Hard Cap for Equality Movement
Major League Baseball has struggled to achieve parity ever since the implementation of the luxury tax in 2002. The hard cap for equality movement would effectively create competitive balance in the league, increase fan attendance and tv ratings, and expand the league’s economy. However, and understandably so, there are many sports fans who believe that the hard salary cap is negatively affecting leagues that use it, and they would likely be opposed to introducing the hard cap to America’s favorite pastime. For example, the New England Patriot’s dominance over the past decade is a reasonable reason for “Luxury Tax Fans” to assume that the hard cap fails to effectively create competitive balance. The Patriots have made the playoffs in eleven consecutive seasons (dating back to the 2009-2010 season), earned a ticket to the Super Bowl in five of those seasons, and won it all three times. With that situation in mind, Luxury Tax Fans are probably thankful that they do not have to watch similar dominance in baseball. But the hard cap is not meant to prevent elite organizations, ones that make intelligent trades and signings, draft players efficiently, and make coaching staff adjustments, from competing year after year. Teams should not be penalized for being run exceptionally well, but they should be penalized for breaching a spending limit! However, a competitively balanced league should severely limit the number of dynasties, and it should also involve teams of all markets making the postseason as often as possible.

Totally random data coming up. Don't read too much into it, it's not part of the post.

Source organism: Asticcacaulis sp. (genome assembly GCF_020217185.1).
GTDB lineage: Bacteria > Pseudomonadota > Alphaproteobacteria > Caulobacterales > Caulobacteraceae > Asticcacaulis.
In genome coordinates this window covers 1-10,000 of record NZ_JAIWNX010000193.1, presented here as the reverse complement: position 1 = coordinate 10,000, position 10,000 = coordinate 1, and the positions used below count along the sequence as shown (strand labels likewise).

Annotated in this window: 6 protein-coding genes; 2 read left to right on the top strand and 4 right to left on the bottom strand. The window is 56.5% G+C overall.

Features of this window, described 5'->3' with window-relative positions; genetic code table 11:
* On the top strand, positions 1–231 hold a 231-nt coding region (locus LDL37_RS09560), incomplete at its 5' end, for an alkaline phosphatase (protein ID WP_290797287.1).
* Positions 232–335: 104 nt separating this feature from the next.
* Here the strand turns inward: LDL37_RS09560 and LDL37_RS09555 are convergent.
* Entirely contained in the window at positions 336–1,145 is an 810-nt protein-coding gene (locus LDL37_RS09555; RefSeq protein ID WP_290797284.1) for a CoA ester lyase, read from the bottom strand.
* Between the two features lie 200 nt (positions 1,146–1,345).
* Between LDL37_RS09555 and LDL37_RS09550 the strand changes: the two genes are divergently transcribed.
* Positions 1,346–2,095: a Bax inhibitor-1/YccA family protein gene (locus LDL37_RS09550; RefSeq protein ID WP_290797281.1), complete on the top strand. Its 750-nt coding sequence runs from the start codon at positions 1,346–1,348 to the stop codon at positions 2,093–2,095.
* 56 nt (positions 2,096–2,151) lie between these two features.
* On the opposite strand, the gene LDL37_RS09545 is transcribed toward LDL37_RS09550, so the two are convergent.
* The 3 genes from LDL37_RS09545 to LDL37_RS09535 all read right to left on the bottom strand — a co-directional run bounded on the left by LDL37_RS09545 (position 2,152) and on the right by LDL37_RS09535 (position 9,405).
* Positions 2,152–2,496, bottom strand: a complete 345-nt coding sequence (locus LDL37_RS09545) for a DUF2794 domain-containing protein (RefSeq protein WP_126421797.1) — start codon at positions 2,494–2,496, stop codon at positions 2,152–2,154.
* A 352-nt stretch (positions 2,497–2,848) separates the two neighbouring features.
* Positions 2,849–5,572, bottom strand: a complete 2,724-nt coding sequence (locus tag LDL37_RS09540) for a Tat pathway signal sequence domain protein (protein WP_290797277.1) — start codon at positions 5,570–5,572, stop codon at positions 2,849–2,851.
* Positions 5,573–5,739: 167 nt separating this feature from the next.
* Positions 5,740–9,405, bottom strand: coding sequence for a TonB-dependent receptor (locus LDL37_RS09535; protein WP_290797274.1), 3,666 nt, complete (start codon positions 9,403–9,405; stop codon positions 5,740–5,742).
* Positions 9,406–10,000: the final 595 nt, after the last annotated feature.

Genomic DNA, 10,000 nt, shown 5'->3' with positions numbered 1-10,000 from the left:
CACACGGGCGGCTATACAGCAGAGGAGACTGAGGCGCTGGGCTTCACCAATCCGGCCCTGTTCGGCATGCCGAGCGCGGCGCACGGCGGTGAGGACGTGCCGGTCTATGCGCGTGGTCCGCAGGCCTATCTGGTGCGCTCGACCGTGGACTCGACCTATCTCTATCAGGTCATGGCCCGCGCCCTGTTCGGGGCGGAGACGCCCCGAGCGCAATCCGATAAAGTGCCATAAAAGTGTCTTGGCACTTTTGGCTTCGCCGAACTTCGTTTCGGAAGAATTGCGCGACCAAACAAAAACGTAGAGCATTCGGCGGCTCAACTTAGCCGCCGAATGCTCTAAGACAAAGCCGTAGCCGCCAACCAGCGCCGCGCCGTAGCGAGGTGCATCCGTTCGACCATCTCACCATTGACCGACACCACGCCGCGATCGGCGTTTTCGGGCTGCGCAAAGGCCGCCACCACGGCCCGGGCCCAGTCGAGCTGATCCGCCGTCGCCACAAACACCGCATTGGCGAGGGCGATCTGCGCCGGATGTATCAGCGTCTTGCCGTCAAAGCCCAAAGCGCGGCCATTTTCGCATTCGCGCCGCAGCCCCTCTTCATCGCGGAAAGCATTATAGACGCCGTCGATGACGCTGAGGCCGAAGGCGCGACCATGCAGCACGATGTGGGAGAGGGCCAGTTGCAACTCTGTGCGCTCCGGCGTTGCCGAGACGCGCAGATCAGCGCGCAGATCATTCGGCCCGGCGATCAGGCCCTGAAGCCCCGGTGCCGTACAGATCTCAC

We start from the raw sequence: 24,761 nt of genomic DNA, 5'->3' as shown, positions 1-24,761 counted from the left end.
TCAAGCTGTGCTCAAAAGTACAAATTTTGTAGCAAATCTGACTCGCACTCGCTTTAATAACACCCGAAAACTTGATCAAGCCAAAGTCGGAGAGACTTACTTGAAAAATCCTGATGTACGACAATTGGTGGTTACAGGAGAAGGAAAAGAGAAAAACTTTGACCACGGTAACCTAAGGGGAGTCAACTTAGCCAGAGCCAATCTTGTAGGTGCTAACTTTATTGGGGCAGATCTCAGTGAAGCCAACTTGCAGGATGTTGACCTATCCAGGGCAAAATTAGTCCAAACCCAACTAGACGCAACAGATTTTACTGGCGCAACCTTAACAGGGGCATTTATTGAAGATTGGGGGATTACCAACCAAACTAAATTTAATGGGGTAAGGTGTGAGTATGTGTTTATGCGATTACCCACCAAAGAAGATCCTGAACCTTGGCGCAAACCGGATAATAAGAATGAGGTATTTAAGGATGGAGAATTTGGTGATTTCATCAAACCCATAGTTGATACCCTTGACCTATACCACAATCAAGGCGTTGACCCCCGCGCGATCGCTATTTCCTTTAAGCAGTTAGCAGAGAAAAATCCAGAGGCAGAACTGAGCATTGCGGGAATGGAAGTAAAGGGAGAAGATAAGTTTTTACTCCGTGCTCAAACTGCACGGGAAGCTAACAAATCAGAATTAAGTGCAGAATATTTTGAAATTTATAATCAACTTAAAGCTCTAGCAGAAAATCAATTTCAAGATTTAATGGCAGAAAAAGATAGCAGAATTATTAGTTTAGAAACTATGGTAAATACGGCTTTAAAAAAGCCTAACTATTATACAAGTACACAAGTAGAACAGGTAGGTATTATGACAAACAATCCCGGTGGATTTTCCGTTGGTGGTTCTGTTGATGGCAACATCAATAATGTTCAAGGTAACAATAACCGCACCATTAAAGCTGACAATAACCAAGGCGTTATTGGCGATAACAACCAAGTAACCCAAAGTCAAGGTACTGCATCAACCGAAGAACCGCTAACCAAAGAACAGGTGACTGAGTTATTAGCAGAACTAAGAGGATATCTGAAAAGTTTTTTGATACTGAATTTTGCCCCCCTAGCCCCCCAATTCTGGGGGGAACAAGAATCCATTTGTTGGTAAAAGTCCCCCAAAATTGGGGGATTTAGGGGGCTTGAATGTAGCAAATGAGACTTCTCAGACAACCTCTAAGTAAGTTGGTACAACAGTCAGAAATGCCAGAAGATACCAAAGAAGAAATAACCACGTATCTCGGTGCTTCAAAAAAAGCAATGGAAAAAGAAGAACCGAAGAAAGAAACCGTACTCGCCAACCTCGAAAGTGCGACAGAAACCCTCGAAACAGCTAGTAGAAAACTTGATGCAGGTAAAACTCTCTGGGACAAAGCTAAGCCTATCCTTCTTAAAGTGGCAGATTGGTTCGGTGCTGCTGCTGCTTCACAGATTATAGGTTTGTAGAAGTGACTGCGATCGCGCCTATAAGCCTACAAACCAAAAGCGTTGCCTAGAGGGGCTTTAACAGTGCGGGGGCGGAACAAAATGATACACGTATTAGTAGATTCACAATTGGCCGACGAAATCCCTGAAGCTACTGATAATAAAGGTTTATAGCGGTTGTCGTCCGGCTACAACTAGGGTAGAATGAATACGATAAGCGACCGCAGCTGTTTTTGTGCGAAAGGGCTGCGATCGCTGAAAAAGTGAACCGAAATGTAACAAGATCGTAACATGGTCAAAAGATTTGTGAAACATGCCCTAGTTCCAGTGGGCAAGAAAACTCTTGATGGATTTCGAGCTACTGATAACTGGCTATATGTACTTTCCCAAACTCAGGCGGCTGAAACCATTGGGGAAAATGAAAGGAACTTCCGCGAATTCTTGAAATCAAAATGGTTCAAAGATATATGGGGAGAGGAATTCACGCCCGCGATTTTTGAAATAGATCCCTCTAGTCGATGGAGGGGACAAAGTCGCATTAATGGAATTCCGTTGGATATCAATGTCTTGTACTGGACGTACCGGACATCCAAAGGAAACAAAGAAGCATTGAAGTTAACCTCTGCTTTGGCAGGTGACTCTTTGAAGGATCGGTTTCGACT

In the NFL the hard salary cap does just that, for only 3 teams: the Cleveland Browns, Tampa Bay Buccaneers, and the New York Jets, have not made a postseason appearance since 2014. Meanwhile, 8 teams in Major League Baseball, which is more than ¼ of the league’s teams, have experienced postseason droughts since 2014. Not only has the NFL achieved parity regarding postseason appearances via the hard salary cap, but there have also been a healthy amount of small market teams winning the entire postseason (the Super Bowl). The only small market team to win the World Series in TWO DECADES under MLB’s luxury tax is the Kansas City Royals, whereas NFL teams from small markets such as Kansas City, New Orleans, Denver, Seattle, Baltimore, Green Bay, and Pittsburgh have all brought home a championship in the past decade alone. Although the Patriots were dominant for many years, their success was not largely dependent on tanking teams, for the league still saw a plethora of teams make, and win, in the postseason while enforcing a salary cap.
Many people are led to believe that an altered agreement of revenue sharing in Major League Baseball would have a greater impact on competitive balance than the addition of a salary cap. The concept behind revenue sharing is sensible because one would expect that an even distribution of revenue would create a competitive balance/equality regardless of where teams are located. However, MLB has already altered their revenue sharing agreement in the collective bargaining agreement (CBA) in 1996, 2002, and 2006, and 2017 to no avail. In author William Ryan Colby’s essay, “Revenue Sharing, Competitive Balance, and Incentives in Major League Baseball”, he analyzed the different approaches that Major League Baseball has used in order to achieve parity through revenue sharing. Colby concluded,